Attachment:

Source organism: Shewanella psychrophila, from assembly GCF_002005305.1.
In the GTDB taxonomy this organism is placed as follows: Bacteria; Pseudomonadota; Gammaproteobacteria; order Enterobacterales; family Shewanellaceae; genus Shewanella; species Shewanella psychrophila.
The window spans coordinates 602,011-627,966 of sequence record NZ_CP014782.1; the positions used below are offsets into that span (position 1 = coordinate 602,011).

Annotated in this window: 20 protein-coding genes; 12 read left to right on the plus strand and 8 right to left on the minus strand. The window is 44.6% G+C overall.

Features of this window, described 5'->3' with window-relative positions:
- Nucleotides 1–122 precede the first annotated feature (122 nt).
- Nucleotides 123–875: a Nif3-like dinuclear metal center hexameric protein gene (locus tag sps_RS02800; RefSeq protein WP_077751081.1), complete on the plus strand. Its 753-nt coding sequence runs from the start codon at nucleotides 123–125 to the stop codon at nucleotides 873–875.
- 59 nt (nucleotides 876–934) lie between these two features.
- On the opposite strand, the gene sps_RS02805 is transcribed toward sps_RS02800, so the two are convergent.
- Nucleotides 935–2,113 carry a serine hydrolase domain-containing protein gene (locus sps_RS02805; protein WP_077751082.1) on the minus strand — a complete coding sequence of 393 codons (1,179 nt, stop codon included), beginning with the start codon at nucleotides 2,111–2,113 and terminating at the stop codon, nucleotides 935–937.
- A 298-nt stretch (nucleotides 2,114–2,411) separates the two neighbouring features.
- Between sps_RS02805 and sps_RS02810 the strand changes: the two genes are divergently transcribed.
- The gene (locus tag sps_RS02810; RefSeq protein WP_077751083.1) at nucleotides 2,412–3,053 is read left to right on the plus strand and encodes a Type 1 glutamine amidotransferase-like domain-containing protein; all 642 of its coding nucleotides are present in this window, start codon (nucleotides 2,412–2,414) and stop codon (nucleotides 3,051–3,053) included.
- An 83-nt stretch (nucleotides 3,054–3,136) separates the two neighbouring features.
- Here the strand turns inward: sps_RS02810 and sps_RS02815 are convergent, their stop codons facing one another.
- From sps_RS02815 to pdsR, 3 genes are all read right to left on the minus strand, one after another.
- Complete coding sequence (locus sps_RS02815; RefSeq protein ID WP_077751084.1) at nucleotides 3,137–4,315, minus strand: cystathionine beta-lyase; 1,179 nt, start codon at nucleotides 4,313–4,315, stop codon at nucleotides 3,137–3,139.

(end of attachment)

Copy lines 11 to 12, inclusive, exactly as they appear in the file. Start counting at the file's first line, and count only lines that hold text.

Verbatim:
- A 298-nt stretch (nucleotides 2,114–2,411) separates the two neighbouring features.
- Between sps_RS02805 and sps_RS02810 the strand changes: the two genes are divergently transcribed.